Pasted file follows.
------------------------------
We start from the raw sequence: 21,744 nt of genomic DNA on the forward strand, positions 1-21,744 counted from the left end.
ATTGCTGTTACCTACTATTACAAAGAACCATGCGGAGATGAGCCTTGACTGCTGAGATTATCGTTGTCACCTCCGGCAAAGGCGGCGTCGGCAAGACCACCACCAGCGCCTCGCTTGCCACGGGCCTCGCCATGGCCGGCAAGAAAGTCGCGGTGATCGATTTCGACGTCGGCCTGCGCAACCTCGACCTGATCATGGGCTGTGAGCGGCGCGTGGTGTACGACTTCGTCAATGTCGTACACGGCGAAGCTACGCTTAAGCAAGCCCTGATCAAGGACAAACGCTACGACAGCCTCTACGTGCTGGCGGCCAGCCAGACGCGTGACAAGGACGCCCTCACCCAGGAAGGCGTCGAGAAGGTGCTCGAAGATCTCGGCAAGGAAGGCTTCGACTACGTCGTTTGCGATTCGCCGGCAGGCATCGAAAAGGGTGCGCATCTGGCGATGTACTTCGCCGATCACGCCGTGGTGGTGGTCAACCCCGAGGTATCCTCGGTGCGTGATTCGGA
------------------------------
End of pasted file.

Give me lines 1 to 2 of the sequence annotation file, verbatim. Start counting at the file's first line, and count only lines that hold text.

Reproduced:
We start from the raw sequence: 21,744 nt of genomic DNA on the forward strand, positions 1-21,744 counted from the left end.
ATTGCTGTTACCTACTATTACAAAGAACCATGCGGAGATGAGCCTTGACTGCTGAGATTATCGTTGTCACCTCCGGCAAAGGCGGCGTCGGCAAGACCACCACCAGCGCCTCGCTTGCCACGGGCCTCGCCATGGCCGGCAAGAAAGTCGCGGTGATCGATTTCGACGTCGGCCTGCGCAACCTCGACCTGATCATGGGCTGTGAGCGGCGCGTGGTGTACGACTTCGTCAATGTCGTACACGGCGAAGCTACGCTTAAGCAAGCCCTGATCAAGGACAAACGCTACGACAGCCTCTACGTGCTGGCGGCCAGCCAGACGCGTGACAAGGACGCCCTCACCCAGGAAGGCGTCGAGAAGGTGCTCGAAGATCTCGGCAAGGAAGGCTTCGACTACGTCGTTTGCGATTCGCCGGCAGGCATCGAAAAGGGTGCGCATCTGGCGATGTACTTCGCCGATCACGCCGTGGTGGTGGTCAACCCCGAGGTATCCTCGGTGCGTGATTCGGA